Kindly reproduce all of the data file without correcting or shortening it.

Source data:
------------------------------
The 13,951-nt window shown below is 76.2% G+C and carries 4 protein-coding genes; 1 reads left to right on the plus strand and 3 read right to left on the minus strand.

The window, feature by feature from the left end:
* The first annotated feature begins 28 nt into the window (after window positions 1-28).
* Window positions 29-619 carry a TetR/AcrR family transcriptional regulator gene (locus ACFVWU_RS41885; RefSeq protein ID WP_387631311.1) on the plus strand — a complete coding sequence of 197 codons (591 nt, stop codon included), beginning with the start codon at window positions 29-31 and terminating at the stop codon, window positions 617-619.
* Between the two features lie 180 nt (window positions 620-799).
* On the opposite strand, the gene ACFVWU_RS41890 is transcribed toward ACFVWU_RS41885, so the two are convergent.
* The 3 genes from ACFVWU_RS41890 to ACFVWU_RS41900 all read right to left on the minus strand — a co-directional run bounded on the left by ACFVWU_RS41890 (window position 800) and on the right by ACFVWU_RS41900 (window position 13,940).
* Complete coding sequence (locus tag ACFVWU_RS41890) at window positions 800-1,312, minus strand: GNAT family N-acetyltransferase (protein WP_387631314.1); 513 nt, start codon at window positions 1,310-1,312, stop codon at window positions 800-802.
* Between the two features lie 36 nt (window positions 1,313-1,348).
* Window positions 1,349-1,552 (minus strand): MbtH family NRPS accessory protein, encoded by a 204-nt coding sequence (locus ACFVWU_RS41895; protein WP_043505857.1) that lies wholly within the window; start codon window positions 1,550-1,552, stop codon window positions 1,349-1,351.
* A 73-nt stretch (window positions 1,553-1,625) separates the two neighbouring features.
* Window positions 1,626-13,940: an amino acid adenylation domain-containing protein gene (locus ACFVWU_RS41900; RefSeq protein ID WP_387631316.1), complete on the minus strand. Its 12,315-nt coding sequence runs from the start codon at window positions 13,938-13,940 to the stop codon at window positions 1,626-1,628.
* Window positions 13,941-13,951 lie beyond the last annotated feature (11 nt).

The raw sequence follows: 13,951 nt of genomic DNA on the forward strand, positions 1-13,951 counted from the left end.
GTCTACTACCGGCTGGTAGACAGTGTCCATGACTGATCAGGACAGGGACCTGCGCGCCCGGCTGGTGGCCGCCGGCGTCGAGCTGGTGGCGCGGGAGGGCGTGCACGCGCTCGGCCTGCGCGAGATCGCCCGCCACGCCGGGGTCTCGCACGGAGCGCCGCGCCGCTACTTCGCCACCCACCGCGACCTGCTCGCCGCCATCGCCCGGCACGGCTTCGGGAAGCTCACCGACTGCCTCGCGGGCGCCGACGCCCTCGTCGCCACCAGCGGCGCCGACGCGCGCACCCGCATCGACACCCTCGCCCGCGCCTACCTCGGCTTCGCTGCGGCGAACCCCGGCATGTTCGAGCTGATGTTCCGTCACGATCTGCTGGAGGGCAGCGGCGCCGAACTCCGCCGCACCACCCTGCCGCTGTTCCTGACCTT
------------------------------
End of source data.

The 13,951-nt window shown below is 76.2% G+C and carries 4 protein-coding genes; 1 reads left to right on the plus strand and 3 read right to left on the minus strand.

The window, feature by feature from the left end:
* The first annotated feature begins 28 nt into the window (after window positions 1-28).
* Window positions 29-619 carry a TetR/AcrR family transcriptional regulator gene (locus ACFVWU_RS41885; RefSeq protein ID WP_387631311.1) on the plus strand — a complete coding sequence of 197 codons (591 nt, stop codon included), beginning with the start codon at window positions 29-31 and terminating at the stop codon, window positions 617-619.
* Between the two features lie 180 nt (window positions 620-799).
* On the opposite strand, the gene ACFVWU_RS41890 is transcribed toward ACFVWU_RS41885, so the two are convergent.
* The 3 genes from ACFVWU_RS41890 to ACFVWU_RS41900 all read right to left on the minus strand — a co-directional run bounded on the left by ACFVWU_RS41890 (window position 800) and on the right by ACFVWU_RS41900 (window position 13,940).
* Complete coding sequence (locus tag ACFVWU_RS41890) at window positions 800-1,312, minus strand: GNAT family N-acetyltransferase (protein WP_387631314.1); 513 nt, start codon at window positions 1,310-1,312, stop codon at window positions 800-802.
* Between the two features lie 36 nt (window positions 1,313-1,348).
* Window positions 1,349-1,552 (minus strand): MbtH family NRPS accessory protein, encoded by a 204-nt coding sequence (locus ACFVWU_RS41895; protein WP_043505857.1) that lies wholly within the window; start codon window positions 1,550-1,552, stop codon window positions 1,349-1,351.
* A 73-nt stretch (window positions 1,553-1,625) separates the two neighbouring features.
* Window positions 1,626-13,940: an amino acid adenylation domain-containing protein gene (locus ACFVWU_RS41900; RefSeq protein ID WP_387631316.1), complete on the minus strand. Its 12,315-nt coding sequence runs from the start codon at window positions 13,938-13,940 to the stop codon at window positions 1,626-1,628.
* Window positions 13,941-13,951 lie beyond the last annotated feature (11 nt).

The raw sequence follows: 13,951 nt of genomic DNA on the forward strand, positions 1-13,951 counted from the left end.
GTCTACTACCGGCTGGTAGACAGTGTCCATGACTGATCAGGACAGGGACCTGCGCGCCCGGCTGGTGGCCGCCGGCGTCGAGCTGGTGGCGCGGGAGGGCGTGCACGCGCTCGGCCTGCGCGAGATCGCCCGCCACGCCGGGGTCTCGCACGGAGCGCCGCGCCGCTACTTCGCCACCCACCGCGACCTGCTCGCCGCCATCGCCCGGCACGGCTTCGGGAAGCTCACCGACTGCCTCGCGGGCGCCGACGCCCTCGTCGCCACCAGCGGCGCCGACGCGCGCACCCGCATCGACACCCTCGCCCGCGCCTACCTCGGCTTCGCTGCGGCGAACCCCGGCATGTTCGAGCTGATGTTCCGTCACGATCTGCTGGAGGGCAGCGGCGCCGAACTCCGCCGCACCACCCTGCCGCTGTTCCTGACCTT